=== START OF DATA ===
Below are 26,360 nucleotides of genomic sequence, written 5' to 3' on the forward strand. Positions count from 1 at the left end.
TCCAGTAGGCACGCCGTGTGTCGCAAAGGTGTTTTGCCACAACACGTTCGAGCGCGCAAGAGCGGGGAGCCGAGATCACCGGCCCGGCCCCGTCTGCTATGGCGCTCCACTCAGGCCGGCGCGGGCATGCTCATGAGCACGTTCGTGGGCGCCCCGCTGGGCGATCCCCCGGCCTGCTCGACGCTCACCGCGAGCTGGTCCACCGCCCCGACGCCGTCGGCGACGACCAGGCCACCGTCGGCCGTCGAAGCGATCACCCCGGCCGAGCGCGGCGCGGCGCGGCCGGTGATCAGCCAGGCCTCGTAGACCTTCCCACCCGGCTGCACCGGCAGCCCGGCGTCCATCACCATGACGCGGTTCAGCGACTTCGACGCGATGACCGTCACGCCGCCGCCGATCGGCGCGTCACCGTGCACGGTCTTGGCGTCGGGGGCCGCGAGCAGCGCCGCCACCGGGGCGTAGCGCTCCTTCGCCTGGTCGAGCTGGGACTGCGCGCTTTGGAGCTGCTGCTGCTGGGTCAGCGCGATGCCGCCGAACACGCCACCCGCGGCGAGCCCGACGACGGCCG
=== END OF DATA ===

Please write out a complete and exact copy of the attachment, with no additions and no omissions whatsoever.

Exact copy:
Below are 26,360 nucleotides of genomic sequence, written 5' to 3' on the forward strand. Positions count from 1 at the left end.
TCCAGTAGGCACGCCGTGTGTCGCAAAGGTGTTTTGCCACAACACGTTCGAGCGCGCAAGAGCGGGGAGCCGAGATCACCGGCCCGGCCCCGTCTGCTATGGCGCTCCACTCAGGCCGGCGCGGGCATGCTCATGAGCACGTTCGTGGGCGCCCCGCTGGGCGATCCCCCGGCCTGCTCGACGCTCACCGCGAGCTGGTCCACCGCCCCGACGCCGTCGGCGACGACCAGGCCACCGTCGGCCGTCGAAGCGATCACCCCGGCCGAGCGCGGCGCGGCGCGGCCGGTGATCAGCCAGGCCTCGTAGACCTTCCCACCCGGCTGCACCGGCAGCCCGGCGTCCATCACCATGACGCGGTTCAGCGACTTCGACGCGATGACCGTCACGCCGCCGCCGATCGGCGCGTCACCGTGCACGGTCTTGGCGTCGGGGGCCGCGAGCAGCGCCGCCACCGGGGCGTAGCGCTCCTTCGCCTGGTCGAGCTGGGACTGCGCGCTTTGGAGCTGCTGCTGCTGGGTCAGCGCGATGCCGCCGAACACGCCACCCGCGGCGAGCCCGACGACGGCCG